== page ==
Despite having a substantial public budget, Kenya does not have enough funds to do everything its citizens would like. In that respect, Kenya is no different from any other country, rich or poor: It has to prioritise between many worthy opportunities.
In every country, the main role of the government and Parliament is to prioritise policy options and investments. Hopefully, these policies will be the ones that deliver the greatest benefit for each shilling spent. These could be enormously effective investments in health such as rotavirus vaccinations, or in education such as structured teacher plans.
However, as everywhere else in the world, policies are often driven by other considerations that can dramatically reduce effectiveness. This could be driven by special interest groups and vocal minorities highlighting their preferred options. For instance, subsidies of fertiliser definitely help the individual farmer, but overall, such a policy delivers only small returns for society.
And the media will often push exciting interventions, even if their returns are dubious. For instance, giving each child a cheap laptop was long seen as an exciting and crucial pathway to educate children in the 21st century. Now, studies conclusively show that not only is this an expensive option, but also one that delivers zero benefits – actually the children possibly become slightly less attentive.
Data and economic science can provide a really useful input to help the government and citizens to cut through the noise from interest groups, and assist with the allocation of resources to improve the budgeting process.
Cost-benefit analysis – an approach that uses rigorous, cross-sectoral economic analysis to establish what could be achieved by spending additional money in different areas – is rarely used by any government in the world in a broad, transparent fashion. Why? It requires large numbers of academics, well-organised inputs and the collection of considerable data, and it creates analytical results that can upset some vested interest groups.
The Copenhagen Consensus Center has been working for the past decade to improve this situation. We have worked in Denmark, Bangladesh, Haiti, India, Ghana and Malawi to introduce a rational, data-driven input to countries’ priority-setting.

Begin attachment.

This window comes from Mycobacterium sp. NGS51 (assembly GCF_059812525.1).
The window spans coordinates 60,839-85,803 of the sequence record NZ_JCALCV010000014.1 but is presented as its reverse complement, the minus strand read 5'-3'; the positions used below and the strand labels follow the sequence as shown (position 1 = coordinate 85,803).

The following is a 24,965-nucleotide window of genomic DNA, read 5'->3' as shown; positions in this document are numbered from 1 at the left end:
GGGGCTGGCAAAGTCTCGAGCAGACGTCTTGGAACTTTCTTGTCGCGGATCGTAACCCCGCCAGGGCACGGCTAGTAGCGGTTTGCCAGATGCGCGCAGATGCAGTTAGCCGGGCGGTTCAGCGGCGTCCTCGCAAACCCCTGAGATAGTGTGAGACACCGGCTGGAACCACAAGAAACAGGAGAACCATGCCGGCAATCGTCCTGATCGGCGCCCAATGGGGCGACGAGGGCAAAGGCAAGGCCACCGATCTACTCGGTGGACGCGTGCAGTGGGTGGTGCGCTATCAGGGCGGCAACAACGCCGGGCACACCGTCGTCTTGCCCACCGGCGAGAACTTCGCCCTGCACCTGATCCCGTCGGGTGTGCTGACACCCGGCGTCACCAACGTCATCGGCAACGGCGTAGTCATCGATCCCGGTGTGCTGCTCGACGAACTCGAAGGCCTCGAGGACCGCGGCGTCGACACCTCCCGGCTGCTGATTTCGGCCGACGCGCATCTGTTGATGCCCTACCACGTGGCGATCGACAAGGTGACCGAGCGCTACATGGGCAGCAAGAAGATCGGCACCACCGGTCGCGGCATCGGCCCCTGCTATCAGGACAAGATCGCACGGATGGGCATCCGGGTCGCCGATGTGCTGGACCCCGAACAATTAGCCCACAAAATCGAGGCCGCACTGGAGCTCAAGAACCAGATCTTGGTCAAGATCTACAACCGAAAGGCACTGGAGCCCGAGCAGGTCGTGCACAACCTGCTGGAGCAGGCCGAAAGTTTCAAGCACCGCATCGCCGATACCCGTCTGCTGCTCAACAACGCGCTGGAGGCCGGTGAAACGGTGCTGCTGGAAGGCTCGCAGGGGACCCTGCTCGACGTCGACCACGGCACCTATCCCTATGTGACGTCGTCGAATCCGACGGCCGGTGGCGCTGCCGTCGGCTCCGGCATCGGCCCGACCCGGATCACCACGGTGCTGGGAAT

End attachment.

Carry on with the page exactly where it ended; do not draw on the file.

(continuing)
These projects have helped state and national governments to zero in on the most powerful investments. In India, we collaborated with Tata Trusts, the nation’s oldest philanthropy, while in Bangladesh we worked with BRAC, the world’s biggest NGO. These local inputs make sure that the policies examined are the most relevant to each country. We are now undertaking a project for the Bill & Melinda Gates Foundation to investigate how nations can best spend resources within the conversation of the so-called Sustainable Development Goals.
What could such an investigation achieve for Kenya? The country has huge opportunities ahead – but also challenges which could impact prosperity if not navigated carefully.
A rapid assessment we just undertook for Uganda points to the types of research that could help Kenya. We worked with Uganda’s National Planning Authority to examine each of the interventions suggested in the new Uganda Budget Strategy, undertaking a rapid assessment to quickly evaluate the costs and benefits of each initiative, based on the academic literature.
This report highlighted the vast benefits of opening schools unconditionally and keeping them open to improve future earnings for Ugandan children. The research also showed the huge benefits from prioritising healthcare spending on specific communicable diseases like malaria and tuberculosis. Among all the competing claims on the healthcare budget, there is huge value in focusing any additional resources on these areas, where relatively tiny investments can generate vast results.
Kenya should consider embracing the same opportunity. Let us bring together Kenyan and international academics to start mapping out what really works and highlight where the next shilling can be spent best.
Dr Lomborg is President of the Copenhagen Consensus and Visiting Fellow at Stanford University’s Hoover Institution.